Employees on Lease

You know about leasing cars, but do you know about leasing employees? It’s generally the same idea: you get the benefits without a lot of the downsides, for a price.

Businesses are increasingly leasing workers, both domestic and foreign, to fill short-term and long-term positions. Employee leasing refers to an arrangement by which a third party business, often called a professional employer organization (PEO), “employs” a company’s staff through a contractual relationship, sharing employment responsibilities with the client company. The third party business essentially acts as an outsourced human resources, risk management, payroll, benefits, and administrative department for the company’s regular workforce.

Employee leasing isn’t like using a temp agency. Temp agencies determine employee wages and benefits, hire and fire employees at its will, and determine employee assignments; in an leasing arrangement, the company, not the PEO, retains control over these matters.

Leasing is also different from an independent contractor relationship, in which a company has no employer-employee relationship with the independent contractor. In employee leasing, the employee is employed by both the company for which he or she provides services and the PEO, and both may be jointly liable for employment-related claims.

Thinking about using employee leasing? Here’s a list of issues to consider:

  • Cost. Compare the costs (both direct and indirect labor costs, including wages, benefits, and insurance) of keeping employees in-house with the fees to be paid to the PEO.
  • Joint Employment Liability. Leasing employees may not provide you with a defense against employment claims, such as unpaid wages or discrimination; you may be held jointly and severally liable for these types of claims.
  • Degree of Control. Determine whether you or the PEO will be responsible for decisions on hiring, firing, and discipline; training; and day-to-day employee supervision.
  • Insurance. Make sure the PEO has adequate employment practices liability insurance and you are named as an additional insured on the policy.
  • Proper Employee Classification. Define the leased employees’ jobs and whether they are exempt or non-exempt. As a joint employer, you may be found liable for any improper classifications.
  • Payroll Taxes. As a joint employer, you may still be found liable for failure to pay or withhold employment taxes, even if it’s the PEO’s responsibility to do so.
  • Benefits: Ascertain whether the employees will receive equal or greater benefits if outsourced to a PEO.
  • Employment Law Compliance. Verify that the PEO has mechanisms in place to ensure compliance with federal, state, and local employment laws.
  • Workers’ Compensation Insurance. Verify that the PEO has adequate workers’ compensation insurance and consider the effect of PEO coverage on your experience rating.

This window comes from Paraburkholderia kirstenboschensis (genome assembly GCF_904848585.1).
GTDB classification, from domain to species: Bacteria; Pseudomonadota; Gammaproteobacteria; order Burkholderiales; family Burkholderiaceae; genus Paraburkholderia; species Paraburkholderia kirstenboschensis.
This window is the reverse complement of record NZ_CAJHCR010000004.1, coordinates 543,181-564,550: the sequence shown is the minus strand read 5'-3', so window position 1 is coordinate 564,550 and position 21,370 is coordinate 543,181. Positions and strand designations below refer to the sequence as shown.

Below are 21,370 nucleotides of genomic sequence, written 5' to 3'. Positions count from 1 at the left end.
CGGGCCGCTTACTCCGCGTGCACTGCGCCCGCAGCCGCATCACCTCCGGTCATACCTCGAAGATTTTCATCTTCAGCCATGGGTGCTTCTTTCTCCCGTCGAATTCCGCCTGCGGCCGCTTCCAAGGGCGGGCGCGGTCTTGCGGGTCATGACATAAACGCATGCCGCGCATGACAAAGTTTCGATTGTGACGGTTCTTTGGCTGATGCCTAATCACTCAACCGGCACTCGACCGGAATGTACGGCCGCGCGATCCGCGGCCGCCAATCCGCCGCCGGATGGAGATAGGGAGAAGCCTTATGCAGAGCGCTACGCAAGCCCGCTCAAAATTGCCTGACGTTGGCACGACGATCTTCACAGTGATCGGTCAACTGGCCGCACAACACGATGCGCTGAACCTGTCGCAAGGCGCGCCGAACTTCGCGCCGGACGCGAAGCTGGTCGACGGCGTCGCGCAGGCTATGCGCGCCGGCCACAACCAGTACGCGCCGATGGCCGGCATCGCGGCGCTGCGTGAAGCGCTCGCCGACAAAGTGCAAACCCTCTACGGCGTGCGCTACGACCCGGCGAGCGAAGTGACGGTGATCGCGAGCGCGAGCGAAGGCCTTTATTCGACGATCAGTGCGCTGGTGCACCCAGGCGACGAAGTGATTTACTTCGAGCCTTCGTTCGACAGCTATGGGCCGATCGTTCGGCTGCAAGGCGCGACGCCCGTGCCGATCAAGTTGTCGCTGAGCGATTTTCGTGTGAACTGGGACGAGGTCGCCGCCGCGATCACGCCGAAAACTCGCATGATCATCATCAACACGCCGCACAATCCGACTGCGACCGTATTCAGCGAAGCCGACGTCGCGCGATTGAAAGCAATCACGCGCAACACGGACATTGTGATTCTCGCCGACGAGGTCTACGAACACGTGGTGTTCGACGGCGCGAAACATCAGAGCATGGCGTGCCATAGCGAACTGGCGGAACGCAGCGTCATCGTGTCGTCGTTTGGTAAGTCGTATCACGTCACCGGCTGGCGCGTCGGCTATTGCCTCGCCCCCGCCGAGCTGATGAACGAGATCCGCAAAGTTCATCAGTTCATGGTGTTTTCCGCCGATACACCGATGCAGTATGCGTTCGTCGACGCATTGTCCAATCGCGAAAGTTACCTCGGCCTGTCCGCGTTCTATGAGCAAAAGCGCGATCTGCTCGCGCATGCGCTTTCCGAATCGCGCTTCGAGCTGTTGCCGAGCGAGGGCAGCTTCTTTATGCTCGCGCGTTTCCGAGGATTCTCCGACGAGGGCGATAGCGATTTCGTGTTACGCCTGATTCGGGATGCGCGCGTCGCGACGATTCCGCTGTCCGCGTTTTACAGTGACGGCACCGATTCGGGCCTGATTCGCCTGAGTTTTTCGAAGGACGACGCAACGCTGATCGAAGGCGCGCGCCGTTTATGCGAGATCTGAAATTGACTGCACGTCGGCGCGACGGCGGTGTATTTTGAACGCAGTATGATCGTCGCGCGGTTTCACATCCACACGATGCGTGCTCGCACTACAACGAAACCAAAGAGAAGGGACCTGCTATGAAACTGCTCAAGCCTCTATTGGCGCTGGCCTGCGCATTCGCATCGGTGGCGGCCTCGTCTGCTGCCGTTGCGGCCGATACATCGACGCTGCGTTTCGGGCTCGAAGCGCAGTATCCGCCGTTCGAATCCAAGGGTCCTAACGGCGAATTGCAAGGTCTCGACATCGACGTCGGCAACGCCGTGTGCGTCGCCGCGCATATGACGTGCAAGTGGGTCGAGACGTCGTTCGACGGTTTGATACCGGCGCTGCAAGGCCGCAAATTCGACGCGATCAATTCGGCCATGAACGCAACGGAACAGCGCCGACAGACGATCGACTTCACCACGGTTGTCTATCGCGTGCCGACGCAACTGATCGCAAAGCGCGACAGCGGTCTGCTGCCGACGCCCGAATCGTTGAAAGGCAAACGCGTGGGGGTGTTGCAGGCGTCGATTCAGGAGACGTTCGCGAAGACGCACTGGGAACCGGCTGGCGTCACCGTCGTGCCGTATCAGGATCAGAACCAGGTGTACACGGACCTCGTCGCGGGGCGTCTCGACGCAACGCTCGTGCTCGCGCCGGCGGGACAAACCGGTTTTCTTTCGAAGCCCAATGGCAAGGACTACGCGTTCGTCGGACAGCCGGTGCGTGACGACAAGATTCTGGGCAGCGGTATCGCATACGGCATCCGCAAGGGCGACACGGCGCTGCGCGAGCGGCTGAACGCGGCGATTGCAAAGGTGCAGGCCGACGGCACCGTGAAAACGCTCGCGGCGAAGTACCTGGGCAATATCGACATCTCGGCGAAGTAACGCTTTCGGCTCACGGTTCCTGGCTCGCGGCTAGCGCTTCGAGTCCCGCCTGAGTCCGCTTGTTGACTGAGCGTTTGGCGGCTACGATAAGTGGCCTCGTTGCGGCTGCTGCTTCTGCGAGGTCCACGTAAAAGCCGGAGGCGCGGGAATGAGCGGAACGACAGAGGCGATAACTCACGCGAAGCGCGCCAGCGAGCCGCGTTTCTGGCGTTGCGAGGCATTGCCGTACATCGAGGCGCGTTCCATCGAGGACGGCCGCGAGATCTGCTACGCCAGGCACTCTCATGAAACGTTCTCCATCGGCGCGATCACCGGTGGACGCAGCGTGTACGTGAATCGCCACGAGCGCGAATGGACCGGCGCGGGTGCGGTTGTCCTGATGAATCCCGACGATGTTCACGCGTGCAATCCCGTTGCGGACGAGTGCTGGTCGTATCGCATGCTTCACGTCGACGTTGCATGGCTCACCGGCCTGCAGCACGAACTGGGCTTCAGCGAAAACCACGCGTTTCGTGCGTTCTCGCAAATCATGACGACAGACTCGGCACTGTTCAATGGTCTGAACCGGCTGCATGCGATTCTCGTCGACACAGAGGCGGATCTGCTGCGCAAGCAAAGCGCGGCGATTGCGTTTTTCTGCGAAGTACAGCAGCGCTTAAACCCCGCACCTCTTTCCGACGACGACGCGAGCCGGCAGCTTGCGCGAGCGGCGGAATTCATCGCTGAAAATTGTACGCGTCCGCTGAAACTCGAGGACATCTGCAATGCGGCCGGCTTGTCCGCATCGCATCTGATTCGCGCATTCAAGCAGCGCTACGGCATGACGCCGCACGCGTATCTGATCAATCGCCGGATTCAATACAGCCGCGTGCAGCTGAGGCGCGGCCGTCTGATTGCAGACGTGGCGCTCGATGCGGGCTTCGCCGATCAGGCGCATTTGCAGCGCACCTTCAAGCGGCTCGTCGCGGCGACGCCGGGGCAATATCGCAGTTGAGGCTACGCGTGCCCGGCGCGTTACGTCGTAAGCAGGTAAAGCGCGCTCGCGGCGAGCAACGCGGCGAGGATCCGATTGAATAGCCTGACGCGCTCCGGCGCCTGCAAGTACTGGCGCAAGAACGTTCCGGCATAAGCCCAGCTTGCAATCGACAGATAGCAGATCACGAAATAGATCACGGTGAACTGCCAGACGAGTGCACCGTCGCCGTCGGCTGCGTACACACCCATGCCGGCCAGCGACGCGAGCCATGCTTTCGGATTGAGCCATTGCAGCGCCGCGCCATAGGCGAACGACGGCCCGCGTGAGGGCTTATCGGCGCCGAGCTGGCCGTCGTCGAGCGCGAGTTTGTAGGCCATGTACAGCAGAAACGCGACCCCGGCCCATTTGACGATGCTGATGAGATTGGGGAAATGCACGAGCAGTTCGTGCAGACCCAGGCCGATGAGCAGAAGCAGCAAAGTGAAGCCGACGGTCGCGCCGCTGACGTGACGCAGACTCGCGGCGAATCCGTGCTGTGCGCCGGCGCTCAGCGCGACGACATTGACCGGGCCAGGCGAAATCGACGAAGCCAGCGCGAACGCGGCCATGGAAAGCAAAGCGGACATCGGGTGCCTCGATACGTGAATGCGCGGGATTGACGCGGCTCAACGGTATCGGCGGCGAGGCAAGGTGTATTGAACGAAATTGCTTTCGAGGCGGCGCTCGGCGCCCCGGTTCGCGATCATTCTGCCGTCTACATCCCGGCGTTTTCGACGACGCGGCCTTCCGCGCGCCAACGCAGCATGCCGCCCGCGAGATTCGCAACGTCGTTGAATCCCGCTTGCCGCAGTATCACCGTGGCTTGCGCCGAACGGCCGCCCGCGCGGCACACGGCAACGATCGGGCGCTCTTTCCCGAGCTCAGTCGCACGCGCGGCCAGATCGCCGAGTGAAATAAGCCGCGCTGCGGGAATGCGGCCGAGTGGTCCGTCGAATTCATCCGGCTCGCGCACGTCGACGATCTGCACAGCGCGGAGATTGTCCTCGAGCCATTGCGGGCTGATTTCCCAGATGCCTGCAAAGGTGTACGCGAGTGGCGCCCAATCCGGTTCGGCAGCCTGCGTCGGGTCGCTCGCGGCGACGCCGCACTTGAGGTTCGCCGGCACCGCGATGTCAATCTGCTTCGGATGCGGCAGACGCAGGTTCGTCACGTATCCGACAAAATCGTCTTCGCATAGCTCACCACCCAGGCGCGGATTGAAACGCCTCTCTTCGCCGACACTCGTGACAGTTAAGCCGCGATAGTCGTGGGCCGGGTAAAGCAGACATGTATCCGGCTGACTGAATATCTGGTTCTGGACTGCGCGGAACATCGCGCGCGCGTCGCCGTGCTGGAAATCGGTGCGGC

• Unemployment and Disability Insurance. Liability for unemployment insurance depends on whether the PEO qualifies as a “leasing employer” under the California Unemployment Insurance Code. See Un Ins C §606.5(c).
  • Collective Bargaining Agreement. Check whether collective bargaining agreements prohibits contracting out employees’ work and whether you must give the union advance notice of the intent to do so or discuss alternatives. Even if an agreement doesn’t have these requirements, the union may challenge your decision to lease employees.
  • Employee Morale and Loyalty. Employees may not be as loyal to you if they’re being outsourced to a third party business. However, if they will receive enhanced salary or benefits as a result of shifting to a third party business, morale may increase.
  • Communication. Open and readily available communication between you and its PEO is crucial to a successful partnership. You and the PEO should assign a liaison to facilitate this communication.
  • Timing and Notification to Employees. Careful planning of the time and manner for presenting the leasing decision to leased and nonleased employees is crucial to a smooth transition.
  • Relationship to Other Company Strategies. Determine whether leasing employees is consistent with your other business plans and strategies, e.g., mergers and reorganizations.

For everything you need to know about employee leasing, including sample employee leasing agreement provisions, turn to CEB’s Drafting Employment Documents for California Employers, chap 5. On independent contractors, leased workers, and outsourcing, check out CEB’s Advising California Employers and Employees, chap 3. These books, along with several more, are part of CEB’s new online Employment Law Library.

© The Regents of the University of California, 2012. Unauthorized use and/or duplication of this material without express and written permission from this blog’s author and/or owner is strictly prohibited.

8 Responses

  1. This is a great list of things every employer needs to consider. I don’t think many employers stop to think about half these things. Thanks for sharing this list.

  2. Very interesting….

  3. Employee leasing is indeed awesome. Very nice and helpful concept. Thanks for sharing.
    http://www.xcelhr.com/

  4. Employee leasing services can be a huge help to small business owners. But it’s more than just outsourcing your HR or payroll department.

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